- America is facing a labor shortage spanning multiple industries. Banking isn’t immune.
- Investment banks are struggling with massive deal loads and a shortage of junior bankers.
- Now, banks are battling for lateral hires and dealmakers are stepping up their involvement on deals.
- See more stories on Insider’s business page.
Wall Street headhunter Kim Freehill has something in common with the investment-banking juniors she’s tasked with hiring: exhaustion.
Freehill, a senior partner at New York-based recruiting firm FSJ Partners, which works on behalf of middle-market investment banks, has never been so swamped with inquiries from clients.
Banks are desperate to score more analysts and associates to help with mountains of deal work.
“My workload is enormous right now,” Freehill told Insider, adding that she’s been pulling 12-hour days screening candidates by phone.
Recently, one middle-market client contacted her to work on 15 open placements.
“Thank God we just filled one,” she said. “I’ve never been paid so quickly in my life.”
Just months after junior bankers railed against management amid crushing levels of burnout, one of the root drivers of the problem has yet to be solved: Banks have too few hands on deck to handle their massive deal loads.
As a result, some senior bankers have been forced to roll up their sleeves to work on deal processes that typically would have been relegated to the most entry-level employees, according to some banking insiders.
In some cases, the situation has gotten so dire that banks have had to turn away business.
Many US industries are confronting a surfeit of jobs and having difficulty filling vacancies due to workers’ fears over the coronavirus and child-care challenges, among other reasons.
For banks, it’s not just struggling to boost the lackluster number of juniors. They’re also expecting further losses, PwC partner Julia Lamm told Insider.
“Companies are bracing for higher turnover numbers than ever before, staffing up the recruiting teams,” and getting external recruiting agencies “geared up for more recruiting,” said Lamm, who is a workforce strategy partner in the firm’s financial services people and organization practice.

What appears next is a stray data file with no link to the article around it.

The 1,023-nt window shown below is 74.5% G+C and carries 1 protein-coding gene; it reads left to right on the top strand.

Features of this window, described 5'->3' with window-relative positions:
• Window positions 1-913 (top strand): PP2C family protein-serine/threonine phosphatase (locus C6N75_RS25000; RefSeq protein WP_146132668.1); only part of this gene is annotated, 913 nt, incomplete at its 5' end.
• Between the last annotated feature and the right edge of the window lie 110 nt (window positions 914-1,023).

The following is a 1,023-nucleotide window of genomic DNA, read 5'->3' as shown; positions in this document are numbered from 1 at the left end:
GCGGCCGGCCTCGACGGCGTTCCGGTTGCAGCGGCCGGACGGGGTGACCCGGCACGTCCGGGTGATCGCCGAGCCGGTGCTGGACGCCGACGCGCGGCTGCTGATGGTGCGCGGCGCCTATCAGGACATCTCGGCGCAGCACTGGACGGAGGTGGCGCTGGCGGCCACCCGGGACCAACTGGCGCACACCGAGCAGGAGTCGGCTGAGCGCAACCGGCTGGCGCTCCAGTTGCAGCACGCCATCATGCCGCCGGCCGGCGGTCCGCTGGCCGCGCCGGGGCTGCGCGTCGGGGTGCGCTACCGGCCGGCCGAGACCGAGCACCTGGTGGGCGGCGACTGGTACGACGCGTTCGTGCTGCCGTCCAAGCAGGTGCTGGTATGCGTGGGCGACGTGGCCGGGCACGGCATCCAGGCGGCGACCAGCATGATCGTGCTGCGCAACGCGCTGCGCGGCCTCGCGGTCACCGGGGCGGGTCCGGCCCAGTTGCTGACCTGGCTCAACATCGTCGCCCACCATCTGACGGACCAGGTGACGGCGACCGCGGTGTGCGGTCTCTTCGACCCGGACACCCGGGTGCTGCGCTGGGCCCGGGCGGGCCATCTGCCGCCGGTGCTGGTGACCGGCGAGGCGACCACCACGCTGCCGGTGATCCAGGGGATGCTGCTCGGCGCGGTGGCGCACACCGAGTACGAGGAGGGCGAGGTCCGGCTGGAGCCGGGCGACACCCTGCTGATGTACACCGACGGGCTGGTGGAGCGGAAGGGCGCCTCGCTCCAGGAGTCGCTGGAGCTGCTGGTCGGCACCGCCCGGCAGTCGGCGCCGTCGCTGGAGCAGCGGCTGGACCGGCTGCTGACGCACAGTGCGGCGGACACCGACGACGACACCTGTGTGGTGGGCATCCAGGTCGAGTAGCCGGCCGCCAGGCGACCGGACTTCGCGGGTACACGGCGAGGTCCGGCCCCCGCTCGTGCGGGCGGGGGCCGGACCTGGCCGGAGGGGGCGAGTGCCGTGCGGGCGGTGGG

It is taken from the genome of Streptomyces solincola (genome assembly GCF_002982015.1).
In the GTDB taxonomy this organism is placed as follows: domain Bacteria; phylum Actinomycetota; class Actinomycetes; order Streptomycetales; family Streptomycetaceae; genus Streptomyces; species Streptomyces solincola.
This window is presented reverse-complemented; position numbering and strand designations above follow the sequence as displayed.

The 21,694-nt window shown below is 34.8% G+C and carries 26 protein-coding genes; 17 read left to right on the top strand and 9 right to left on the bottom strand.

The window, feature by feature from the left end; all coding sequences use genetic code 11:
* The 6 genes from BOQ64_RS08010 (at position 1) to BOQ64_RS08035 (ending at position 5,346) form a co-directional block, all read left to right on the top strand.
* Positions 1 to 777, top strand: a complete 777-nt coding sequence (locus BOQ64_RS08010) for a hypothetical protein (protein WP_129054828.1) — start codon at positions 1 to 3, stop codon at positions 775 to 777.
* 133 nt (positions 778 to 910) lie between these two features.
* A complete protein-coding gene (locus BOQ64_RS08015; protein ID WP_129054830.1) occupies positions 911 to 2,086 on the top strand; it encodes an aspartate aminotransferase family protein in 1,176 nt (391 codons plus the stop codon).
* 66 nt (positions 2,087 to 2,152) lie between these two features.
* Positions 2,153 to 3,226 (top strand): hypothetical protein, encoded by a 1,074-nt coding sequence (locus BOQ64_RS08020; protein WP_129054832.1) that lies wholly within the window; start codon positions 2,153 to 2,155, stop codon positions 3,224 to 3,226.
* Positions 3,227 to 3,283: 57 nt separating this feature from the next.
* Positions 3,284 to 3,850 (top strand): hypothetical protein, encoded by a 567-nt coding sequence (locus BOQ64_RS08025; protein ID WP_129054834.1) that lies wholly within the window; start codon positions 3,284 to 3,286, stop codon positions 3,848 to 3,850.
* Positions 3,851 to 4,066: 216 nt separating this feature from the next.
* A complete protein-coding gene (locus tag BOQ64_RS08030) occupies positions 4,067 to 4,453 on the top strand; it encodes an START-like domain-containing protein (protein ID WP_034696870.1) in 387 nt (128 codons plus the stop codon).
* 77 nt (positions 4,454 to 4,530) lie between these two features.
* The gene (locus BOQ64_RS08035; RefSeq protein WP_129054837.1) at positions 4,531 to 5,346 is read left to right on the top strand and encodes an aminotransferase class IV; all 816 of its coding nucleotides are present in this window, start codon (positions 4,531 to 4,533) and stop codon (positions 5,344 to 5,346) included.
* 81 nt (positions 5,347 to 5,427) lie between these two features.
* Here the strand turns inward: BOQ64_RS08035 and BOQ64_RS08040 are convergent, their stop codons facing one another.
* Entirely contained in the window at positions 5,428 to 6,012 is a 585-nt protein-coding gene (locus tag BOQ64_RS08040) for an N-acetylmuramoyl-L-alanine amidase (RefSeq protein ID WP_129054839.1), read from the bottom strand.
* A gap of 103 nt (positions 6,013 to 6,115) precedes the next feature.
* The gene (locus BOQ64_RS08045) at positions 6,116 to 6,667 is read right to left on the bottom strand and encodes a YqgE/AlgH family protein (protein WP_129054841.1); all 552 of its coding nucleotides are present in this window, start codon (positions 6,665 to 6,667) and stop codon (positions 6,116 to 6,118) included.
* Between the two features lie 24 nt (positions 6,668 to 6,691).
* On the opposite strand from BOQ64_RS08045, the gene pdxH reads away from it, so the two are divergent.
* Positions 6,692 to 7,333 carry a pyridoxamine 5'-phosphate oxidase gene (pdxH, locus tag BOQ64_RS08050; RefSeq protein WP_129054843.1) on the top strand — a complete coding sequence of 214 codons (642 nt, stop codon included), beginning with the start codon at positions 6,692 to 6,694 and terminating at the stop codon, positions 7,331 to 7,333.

“It’s creating an even bigger gap,” Lamm said, “because that turnover number is starting to tick up across the banking sector.”
‘I’ve heard stories of other firms having to turn down engagement opportunities’
When M&A and IPO markets rebounded in the second half of 2020, many advisory firms were caught off-guard, having too few available juniors to shoulder the burden of the additional work.
Some went as far as having to pass on deals.
“I’ve heard stories of other firms having to turn down engagement opportunities because they don’t have enough junior resources to process the work,” Jim Bunn, president of global equities and investment-banking at Raymond James, told Insider.
While his firm had yet to find itself in that position, Bunn said Raymond James hasn’t “been immune from the challenges that the rest of the industry has faced in retention” of junior talent.
“COVID, coupled with this white-hot deal market, has exacerbated that,” Bunn added. “Our junior people haven’t been working from home; they’ve been living at work, because their home now is their work. They’ve been accessible 24/7, and it’s much, much harder to unplug and get away than it was when you’re primarily based in the office.”
As a result, Raymond James has been in an “aggressive” hiring posture, heavily leveraging both its campus recruiting apparatus and a designated team for conducting lateral hiring away from rivals, Bunn said.
Part of what makes the present situation so striking is that bank watchers previously warned that financial firms would require fewer people, not more, in a post-COVID world.
“If you were having this discussion in July of last year and you were putting your college recruitment and lateral hiring plans [together], would you say, ‘Geez, we need to hire 20% more people’?” said Alan Johnson, the managing director at Johnson Associates, a compensation consulting advisor to financial-services firms.
“People would say, ‘What are you talking about? That’s crazy. We don’t know where the business is going. We’re going to be laying people off, we’re going to be trying to push some people out,'” he added.
Mid-level and senior bankers are finding they’re having to roll up their sleeves on deals
Some of the work junior bankers have traditionally done has fallen on their superiors, according to Kevin Mahoney, a partner at the search firm Bay Street Advisors who leads the company’s investment-banking, private-equity, and private-credit practices.
“I’ve heard some stories where some MDs have said, ‘I’ve been in the office and working like I haven’t since I was a VP, and actually helping execute and doing a lot of the heavy lifting that I have not done in 10 years to meet demand,'” Mahoney told Insider.